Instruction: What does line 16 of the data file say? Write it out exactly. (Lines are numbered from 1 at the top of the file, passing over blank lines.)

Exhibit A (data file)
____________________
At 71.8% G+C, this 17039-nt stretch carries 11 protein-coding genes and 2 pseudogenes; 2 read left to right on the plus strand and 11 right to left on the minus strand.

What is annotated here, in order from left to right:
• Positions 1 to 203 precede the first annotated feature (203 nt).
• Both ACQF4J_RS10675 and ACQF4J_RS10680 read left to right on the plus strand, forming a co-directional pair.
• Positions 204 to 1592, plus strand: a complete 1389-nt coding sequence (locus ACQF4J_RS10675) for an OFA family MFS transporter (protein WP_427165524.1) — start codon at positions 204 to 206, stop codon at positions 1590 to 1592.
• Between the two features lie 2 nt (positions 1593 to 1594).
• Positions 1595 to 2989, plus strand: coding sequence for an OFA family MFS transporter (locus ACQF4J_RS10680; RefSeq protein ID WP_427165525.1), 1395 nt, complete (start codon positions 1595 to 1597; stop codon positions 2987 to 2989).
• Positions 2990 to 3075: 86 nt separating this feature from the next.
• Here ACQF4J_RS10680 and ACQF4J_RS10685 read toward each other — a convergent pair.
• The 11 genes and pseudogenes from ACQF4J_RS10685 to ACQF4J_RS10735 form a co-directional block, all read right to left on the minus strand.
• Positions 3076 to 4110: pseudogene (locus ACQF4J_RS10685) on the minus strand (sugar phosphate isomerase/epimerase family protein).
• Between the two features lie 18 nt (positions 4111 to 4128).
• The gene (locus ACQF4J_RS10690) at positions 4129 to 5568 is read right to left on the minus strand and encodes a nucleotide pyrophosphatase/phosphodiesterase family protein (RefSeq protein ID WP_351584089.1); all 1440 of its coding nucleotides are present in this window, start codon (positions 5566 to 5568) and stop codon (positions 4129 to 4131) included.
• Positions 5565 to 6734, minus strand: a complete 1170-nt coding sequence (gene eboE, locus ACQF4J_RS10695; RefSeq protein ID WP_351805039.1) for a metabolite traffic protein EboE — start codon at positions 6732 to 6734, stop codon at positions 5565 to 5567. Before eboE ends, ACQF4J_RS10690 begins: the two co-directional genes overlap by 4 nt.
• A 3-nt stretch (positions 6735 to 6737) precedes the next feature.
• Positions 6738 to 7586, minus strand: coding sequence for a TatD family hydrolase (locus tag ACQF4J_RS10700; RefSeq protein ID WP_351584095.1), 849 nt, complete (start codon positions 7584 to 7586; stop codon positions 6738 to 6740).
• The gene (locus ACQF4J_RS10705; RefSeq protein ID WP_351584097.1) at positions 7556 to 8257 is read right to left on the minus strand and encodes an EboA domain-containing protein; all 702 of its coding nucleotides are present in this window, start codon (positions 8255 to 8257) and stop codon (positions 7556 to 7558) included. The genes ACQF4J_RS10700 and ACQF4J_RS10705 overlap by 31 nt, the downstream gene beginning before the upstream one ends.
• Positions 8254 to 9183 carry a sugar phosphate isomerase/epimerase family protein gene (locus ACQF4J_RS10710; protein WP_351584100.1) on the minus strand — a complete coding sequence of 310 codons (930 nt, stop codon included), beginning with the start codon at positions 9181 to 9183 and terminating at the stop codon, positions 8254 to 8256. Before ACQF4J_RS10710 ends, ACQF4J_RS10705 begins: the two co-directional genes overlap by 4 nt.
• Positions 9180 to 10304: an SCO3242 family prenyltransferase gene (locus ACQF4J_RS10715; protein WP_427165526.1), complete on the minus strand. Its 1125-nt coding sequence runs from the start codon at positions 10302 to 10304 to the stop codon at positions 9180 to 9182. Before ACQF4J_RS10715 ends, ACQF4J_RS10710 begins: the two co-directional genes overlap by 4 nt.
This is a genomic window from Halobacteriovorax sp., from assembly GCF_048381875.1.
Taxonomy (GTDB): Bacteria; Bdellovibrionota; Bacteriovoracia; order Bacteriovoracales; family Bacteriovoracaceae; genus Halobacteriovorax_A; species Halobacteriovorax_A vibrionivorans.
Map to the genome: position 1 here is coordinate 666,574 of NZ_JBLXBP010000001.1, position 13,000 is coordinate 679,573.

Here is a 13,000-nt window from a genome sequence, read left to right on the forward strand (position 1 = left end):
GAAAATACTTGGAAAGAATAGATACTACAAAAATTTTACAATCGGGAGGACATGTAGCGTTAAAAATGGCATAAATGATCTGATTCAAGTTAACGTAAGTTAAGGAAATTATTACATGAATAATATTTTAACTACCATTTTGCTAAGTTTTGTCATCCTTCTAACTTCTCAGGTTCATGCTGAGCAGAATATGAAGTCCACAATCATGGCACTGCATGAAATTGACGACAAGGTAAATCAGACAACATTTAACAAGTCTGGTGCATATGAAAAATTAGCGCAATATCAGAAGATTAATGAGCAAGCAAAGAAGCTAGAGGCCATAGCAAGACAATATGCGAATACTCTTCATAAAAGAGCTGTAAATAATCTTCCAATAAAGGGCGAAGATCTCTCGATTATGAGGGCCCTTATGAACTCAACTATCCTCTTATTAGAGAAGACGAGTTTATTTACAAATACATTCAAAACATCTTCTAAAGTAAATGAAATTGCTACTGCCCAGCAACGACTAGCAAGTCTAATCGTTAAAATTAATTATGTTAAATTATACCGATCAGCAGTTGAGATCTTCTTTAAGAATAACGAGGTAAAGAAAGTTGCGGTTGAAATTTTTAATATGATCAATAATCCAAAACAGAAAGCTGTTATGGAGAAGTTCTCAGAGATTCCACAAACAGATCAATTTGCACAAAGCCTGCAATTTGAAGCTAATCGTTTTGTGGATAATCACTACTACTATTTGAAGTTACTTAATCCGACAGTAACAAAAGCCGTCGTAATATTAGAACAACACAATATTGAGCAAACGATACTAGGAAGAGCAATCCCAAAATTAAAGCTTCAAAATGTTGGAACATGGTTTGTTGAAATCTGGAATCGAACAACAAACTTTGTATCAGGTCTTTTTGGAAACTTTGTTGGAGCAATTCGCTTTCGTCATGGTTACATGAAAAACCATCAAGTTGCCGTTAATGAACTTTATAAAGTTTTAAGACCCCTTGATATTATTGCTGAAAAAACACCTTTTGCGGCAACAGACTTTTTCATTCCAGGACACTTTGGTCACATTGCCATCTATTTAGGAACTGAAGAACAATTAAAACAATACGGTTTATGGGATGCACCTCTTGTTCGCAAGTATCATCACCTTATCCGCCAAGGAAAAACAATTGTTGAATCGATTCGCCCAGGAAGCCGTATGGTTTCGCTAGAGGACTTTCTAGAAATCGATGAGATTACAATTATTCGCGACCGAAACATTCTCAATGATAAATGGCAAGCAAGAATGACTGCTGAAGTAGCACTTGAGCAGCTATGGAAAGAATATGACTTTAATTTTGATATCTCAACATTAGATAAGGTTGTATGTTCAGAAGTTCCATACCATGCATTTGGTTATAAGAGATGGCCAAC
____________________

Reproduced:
• Positions 6738 to 7586, minus strand: coding sequence for a TatD family hydrolase (locus tag ACQF4J_RS10700; RefSeq protein ID WP_351584095.1), 849 nt, complete (start codon positions 7584 to 7586; stop codon positions 6738 to 6740).